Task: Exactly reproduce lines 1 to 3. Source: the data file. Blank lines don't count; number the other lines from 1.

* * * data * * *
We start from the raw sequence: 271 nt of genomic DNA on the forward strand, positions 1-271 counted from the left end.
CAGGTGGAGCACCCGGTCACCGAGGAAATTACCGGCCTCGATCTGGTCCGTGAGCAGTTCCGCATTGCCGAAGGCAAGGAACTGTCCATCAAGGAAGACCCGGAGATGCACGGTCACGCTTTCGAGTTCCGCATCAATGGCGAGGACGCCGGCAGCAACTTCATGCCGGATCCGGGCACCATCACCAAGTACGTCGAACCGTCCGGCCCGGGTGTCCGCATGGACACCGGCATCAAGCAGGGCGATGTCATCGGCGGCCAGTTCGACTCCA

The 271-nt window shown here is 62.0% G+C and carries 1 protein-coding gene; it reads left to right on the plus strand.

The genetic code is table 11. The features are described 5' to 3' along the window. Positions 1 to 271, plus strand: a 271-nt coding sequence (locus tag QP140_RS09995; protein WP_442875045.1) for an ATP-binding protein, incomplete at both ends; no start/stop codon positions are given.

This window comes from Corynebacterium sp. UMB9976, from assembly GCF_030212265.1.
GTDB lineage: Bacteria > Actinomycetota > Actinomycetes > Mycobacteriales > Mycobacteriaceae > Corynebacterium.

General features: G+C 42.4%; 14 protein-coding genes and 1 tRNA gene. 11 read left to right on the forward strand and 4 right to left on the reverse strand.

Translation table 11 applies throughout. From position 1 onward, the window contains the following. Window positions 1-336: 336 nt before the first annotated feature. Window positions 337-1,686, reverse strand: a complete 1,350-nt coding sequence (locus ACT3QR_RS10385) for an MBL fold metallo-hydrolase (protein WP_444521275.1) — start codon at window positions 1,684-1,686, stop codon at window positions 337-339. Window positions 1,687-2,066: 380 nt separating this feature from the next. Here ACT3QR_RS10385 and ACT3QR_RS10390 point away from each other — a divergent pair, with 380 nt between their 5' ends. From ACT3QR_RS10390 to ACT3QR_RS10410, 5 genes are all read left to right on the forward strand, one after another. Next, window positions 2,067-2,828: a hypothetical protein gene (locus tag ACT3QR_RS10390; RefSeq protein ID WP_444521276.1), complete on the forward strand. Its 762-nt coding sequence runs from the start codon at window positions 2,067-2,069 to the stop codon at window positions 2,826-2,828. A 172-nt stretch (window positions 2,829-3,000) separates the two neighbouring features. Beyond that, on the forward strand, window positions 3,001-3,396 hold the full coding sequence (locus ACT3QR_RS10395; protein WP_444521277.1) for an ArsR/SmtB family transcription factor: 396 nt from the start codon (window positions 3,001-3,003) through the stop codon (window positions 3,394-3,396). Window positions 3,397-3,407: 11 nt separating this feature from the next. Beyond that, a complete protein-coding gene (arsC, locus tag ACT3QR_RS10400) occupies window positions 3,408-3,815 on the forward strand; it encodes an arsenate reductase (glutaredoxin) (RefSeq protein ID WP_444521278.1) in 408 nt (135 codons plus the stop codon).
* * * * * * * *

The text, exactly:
We start from the raw sequence: 271 nt of genomic DNA on the forward strand, positions 1-271 counted from the left end.
CAGGTGGAGCACCCGGTCACCGAGGAAATTACCGGCCTCGATCTGGTCCGTGAGCAGTTCCGCATTGCCGAAGGCAAGGAACTGTCCATCAAGGAAGACCCGGAGATGCACGGTCACGCTTTCGAGTTCCGCATCAATGGCGAGGACGCCGGCAGCAACTTCATGCCGGATCCGGGCACCATCACCAAGTACGTCGAACCGTCCGGCCCGGGTGTCCGCATGGACACCGGCATCAAGCAGGGCGATGTCATCGGCGGCCAGTTCGACTCCA

The 271-nt window shown here is 62.0% G+C and carries 1 protein-coding gene; it reads left to right on the plus strand.